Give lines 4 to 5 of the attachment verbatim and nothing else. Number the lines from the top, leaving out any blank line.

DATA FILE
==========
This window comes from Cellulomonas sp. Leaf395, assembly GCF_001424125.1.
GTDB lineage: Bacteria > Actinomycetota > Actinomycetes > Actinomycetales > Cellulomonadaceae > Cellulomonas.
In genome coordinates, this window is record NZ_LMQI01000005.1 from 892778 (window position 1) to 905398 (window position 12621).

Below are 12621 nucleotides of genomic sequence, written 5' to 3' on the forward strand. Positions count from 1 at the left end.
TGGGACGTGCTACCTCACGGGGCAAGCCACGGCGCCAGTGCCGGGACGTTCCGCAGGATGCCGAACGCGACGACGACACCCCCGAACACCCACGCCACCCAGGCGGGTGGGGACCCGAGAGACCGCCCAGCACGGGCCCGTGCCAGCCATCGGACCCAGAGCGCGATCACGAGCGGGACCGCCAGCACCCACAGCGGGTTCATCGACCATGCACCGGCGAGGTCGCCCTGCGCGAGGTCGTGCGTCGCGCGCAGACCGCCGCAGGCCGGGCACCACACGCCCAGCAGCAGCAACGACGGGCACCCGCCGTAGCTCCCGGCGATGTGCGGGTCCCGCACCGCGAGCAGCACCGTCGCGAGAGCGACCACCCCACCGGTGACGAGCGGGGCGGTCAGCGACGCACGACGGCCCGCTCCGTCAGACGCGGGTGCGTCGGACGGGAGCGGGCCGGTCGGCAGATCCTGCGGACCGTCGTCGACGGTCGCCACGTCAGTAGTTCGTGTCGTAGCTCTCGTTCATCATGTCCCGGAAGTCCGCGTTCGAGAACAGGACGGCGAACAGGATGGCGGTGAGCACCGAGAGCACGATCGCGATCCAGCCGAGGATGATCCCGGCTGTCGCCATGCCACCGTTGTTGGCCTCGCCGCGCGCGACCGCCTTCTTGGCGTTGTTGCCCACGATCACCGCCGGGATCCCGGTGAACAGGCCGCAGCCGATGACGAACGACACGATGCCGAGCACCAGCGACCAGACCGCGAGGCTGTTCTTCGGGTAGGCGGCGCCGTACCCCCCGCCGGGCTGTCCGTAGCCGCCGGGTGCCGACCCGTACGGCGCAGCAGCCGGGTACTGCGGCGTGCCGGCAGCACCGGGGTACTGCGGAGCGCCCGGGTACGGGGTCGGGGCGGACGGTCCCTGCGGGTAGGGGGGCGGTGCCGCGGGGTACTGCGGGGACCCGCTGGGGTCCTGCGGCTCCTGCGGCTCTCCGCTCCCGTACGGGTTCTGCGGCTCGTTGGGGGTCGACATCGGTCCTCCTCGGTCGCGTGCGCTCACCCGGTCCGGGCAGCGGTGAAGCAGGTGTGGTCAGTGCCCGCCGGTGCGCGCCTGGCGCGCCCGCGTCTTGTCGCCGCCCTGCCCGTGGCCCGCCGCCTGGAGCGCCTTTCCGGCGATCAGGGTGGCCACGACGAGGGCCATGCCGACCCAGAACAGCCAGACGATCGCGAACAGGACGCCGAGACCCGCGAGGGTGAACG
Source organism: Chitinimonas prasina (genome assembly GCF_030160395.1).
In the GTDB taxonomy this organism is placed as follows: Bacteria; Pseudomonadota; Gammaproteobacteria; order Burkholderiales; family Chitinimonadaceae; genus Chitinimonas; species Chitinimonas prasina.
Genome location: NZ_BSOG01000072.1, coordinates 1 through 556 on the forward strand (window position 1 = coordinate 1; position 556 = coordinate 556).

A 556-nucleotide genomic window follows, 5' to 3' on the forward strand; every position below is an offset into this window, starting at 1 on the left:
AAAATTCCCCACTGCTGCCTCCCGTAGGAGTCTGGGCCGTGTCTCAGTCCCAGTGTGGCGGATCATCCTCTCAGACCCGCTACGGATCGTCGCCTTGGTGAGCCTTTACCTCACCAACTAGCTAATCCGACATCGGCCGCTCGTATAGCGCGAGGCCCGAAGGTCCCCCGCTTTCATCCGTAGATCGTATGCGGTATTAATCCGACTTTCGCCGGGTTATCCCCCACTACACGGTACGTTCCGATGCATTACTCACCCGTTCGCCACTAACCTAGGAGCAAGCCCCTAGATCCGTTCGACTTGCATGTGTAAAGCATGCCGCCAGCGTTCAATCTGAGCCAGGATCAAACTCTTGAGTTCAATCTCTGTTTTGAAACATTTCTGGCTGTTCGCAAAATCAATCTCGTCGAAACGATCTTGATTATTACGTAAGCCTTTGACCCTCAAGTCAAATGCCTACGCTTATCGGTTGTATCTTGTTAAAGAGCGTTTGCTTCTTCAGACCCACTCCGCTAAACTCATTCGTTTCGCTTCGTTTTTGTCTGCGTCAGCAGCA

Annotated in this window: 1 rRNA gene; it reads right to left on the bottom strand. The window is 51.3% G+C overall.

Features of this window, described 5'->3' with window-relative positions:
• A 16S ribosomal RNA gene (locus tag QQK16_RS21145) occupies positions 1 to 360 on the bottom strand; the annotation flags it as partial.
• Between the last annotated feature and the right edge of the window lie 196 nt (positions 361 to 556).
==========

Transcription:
Below are 12621 nucleotides of genomic sequence, written 5' to 3' on the forward strand. Positions count from 1 at the left end.
TGGGACGTGCTACCTCACGGGGCAAGCCACGGCGCCAGTGCCGGGACGTTCCGCAGGATGCCGAACGCGACGACGACACCCCCGAACACCCACGCCACCCAGGCGGGTGGGGACCCGAGAGACCGCCCAGCACGGGCCCGTGCCAGCCATCGGACCCAGAGCGCGATCACGAGCGGGACCGCCAGCACCCACAGCGGGTTCATCGACCATGCACCGGCGAGGTCGCCCTGCGCGAGGTCGTGCGTCGCGCGCAGACCGCCGCAGGCCGGGCACCACACGCCCAGCAGCAGCAACGACGGGCACCCGCCGTAGCTCCCGGCGATGTGCGGGTCCCGCACCGCGAGCAGCACCGTCGCGAGAGCGACCACCCCACCGGTGACGAGCGGGGCGGTCAGCGACGCACGACGGCCCGCTCCGTCAGACGCGGGTGCGTCGGACGGGAGCGGGCCGGTCGGCAGATCCTGCGGACCGTCGTCGACGGTCGCCACGTCAGTAGTTCGTGTCGTAGCTCTCGTTCATCATGTCCCGGAAGTCCGCGTTCGAGAACAGGACGGCGAACAGGATGGCGGTGAGCACCGAGAGCACGATCGCGATCCAGCCGAGGATGATCCCGGCTGTCGCCATGCCACCGTTGTTGGCCTCGCCGCGCGCGACCGCCTTCTTGGCGTTGTTGCCCACGATCACCGCCGGGATCCCGGTGAACAGGCCGCAGCCGATGACGAACGACACGATGCCGAGCACCAGCGACCAGACCGCGAGGCTGTTCTTCGGGTAGGCGGCGCCGTACCCCCCGCCGGGCTGTCCGTAGCCGCCGGGTGCCGACCCGTACGGCGCAGCAGCCGGGTACTGCGGCGTGCCGGCAGCACCGGGGTACTGCGGAGCGCCCGGGTACGGGGTCGGGGCGGACGGTCCCTGCGGGTAGGGGGGCGGTGCCGCGGGGTACTGCGGGGACCCGCTGGGGTCCTGCGGCTCCTGCGGCTCTCCGCTCCCGTACGGGTTCTGCGGCTCGTTGGGGGTCGACATCGGTCCTCCTCGGTCGCGTGCGCTCACCCGGTCCGGGCAGCGGTGAAGCAGGTGTGGTCAGTGCCCGCCGGTGCGCGCCTGGCGCGCCCGCGTCTTGTCGCCGCCCTGCCCGTGGCCCGCCGCCTGGAGCGCCTTTCCGGCGATCAGGGTGGCCACGACGAGGGCCATGCCGACCCAGAACAGCCAGACGATCGCGAACAGGACGCCGAGACCCGCGAGGGTGAACG